Statute Of Theft Of Services In The State Of New Jersey
Interviewer: What happens if you go to a place that provides a service, and you don’t pay for it? Is that a theft?
Ben Kelsen: That actually has its own statute – statute of theft of services. It most certainly happens in one of two different situations. One of which is going to be that, you contact somebody to do a job for you, and you don’t pay them. Somebody comes to your house, say a contractor or a plumber, and you just never pay them. The other potentiality is that you bring something in to somebody at a store to be fixed. Your bring in your iPad, you bring in your computer, and you pay by check which then bounces. Which is another problem in itself. But theft of services – that would account as theft of services. A guy comes to your house to cut the trees, comes to mow the lawn, the plumber, roofer, contractor, whatever. And at the end of the day, you don’t pay them. That would be theft of services.
The Economic Recession Has Caused an Increase in Criminal Cases for Theft of Services
Interviewer: Can people really call the police for stuff like that or do they just call the person they’re trying to work with?
Ben Kelsen: Unfortunately we’re seeing a rise , as the economy goes down and people become unfortunately more dependent on whatever income they can get. We’re seeing much more of the criminal system being used, sort of as a collection agency than we have previously. Normally that would be a civil case, and I would recommend you file a complaint in the civil court, and you go to civil court and you get a judgment or you work out a settlement or whatever. Now what’s been happening more often is people filing criminal complaints for theft of services, and depending on what the theft of services are in terms of monetary value, you could be dealing with something in the municipal court or you could be ending up with an indictable offense as opposed to a disorderly person’s offense. And people are using that as a collection agency.
In A Theft of Services Case The Judges Primarily Try To Resolve It With Neighborhood Mediation
Interviewer: Won’t the Courts say that this needs to be resolved civilly or they will take the case and work on it?
Ben Kelsen: So very often what the judges will try to do is they say, ‘listen why don’t you guys try to go see if you can settle this thing and come back in two weeks or in a month and let’s see what we can do here’. Sometimes they’ll send us for neighborhood mediation which is a program where you sit down with a volunteer mediator, try to work it out. And other times if that doesn’t work, then they will have to look forward. But the judges are not particularly happy about those types of cases.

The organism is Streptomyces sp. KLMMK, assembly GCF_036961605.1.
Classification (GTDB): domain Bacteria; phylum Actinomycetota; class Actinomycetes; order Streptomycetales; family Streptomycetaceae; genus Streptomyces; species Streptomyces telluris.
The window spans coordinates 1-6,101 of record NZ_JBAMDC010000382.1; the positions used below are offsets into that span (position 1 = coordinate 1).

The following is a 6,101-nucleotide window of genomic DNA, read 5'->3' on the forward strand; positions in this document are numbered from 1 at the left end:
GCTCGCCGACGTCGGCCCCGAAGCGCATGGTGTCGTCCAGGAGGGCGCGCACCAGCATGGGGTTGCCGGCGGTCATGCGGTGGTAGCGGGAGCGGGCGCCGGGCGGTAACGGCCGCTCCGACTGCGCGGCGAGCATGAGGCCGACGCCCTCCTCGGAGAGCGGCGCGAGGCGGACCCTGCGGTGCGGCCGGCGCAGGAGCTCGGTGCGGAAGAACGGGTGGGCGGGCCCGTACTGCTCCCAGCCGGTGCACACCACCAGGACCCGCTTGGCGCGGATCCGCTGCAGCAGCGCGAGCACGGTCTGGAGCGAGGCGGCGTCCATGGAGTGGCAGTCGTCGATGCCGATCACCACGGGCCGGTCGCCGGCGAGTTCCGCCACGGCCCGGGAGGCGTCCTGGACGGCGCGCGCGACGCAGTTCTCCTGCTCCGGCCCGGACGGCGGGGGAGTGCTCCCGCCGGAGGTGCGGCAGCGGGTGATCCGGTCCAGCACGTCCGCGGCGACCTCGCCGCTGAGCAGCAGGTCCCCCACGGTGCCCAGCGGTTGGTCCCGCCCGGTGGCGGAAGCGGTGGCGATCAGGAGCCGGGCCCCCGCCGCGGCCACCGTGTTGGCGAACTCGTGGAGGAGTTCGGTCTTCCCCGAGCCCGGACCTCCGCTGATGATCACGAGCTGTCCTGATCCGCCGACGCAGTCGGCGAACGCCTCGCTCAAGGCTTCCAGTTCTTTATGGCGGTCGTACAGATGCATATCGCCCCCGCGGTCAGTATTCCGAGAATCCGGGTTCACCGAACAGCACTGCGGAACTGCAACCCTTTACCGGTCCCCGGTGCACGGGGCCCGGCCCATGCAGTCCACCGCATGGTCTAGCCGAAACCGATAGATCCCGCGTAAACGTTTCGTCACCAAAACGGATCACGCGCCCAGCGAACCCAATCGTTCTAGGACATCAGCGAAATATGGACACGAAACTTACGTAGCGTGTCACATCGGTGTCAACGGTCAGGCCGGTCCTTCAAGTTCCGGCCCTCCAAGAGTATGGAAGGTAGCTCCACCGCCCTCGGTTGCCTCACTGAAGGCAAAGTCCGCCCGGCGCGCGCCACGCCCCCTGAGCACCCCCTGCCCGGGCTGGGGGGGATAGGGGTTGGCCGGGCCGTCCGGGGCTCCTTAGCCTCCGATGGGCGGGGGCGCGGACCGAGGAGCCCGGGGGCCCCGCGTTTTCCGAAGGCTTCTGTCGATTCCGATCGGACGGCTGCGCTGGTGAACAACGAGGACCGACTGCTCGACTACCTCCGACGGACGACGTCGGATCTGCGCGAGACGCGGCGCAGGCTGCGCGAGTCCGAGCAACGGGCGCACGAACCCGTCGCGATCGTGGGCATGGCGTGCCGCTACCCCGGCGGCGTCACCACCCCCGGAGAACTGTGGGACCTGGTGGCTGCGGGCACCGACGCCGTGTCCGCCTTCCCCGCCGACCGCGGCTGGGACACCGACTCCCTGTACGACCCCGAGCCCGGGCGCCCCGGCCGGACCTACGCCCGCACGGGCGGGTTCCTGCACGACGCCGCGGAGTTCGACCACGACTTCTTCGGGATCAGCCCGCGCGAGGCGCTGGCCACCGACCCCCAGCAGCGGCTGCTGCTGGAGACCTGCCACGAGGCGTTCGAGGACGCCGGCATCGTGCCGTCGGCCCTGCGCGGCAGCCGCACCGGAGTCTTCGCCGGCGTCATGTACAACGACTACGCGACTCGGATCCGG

Again it depends on what it is, if you have a guy who does this on a serial basis, then they may very well be that the judge gets annoyed at the defendant. On the other hand it may turn into a situation where, let’s say, the home owner’s saying that the plumber didn’t do a good job or they didn’t pick something the way they were supposed to, the judge may get annoyed at the complainant and say, you know, ‘I am not a collection agency. This is a criminal court, or at least a quasi-criminal court. What do you want from me? You want me to prosecute this guy? This guy doesn’t get you your money back, it means I’m going to find him guilty of a theft, possibly, and I’ll order a restitution but I’m not locking him up for it. They’re not going to lock him in jail cause he didn’t pay a 200 dollars plumber’s bill’.
Theft Of Services Cases Are Increasing Due To Economic Recession
Interviewer: Do you have a lot of these cases or is it pretty rare that that happens?
Ben Kelsen: It’s happening more and more. What we’re trying to do is to mediate these with the complainants – because most of the time these are average people who unfortunately fell onto hard times. I had a case not long ago where a guy wrote a check to pay somebody for a job they did for them on the basis of a check that he just got from one of his client’s clearing. That check then bounced; so now his check bounced. Because his check bounced, he didn’t have the funds to be able to pay the service provider. Service provider says, ‘I’m not getting involved in this and files a criminal complaint for theft of services’. And suddenly you end up in this position. It’s just the trickle-down effect of the economy taking a nose-dive.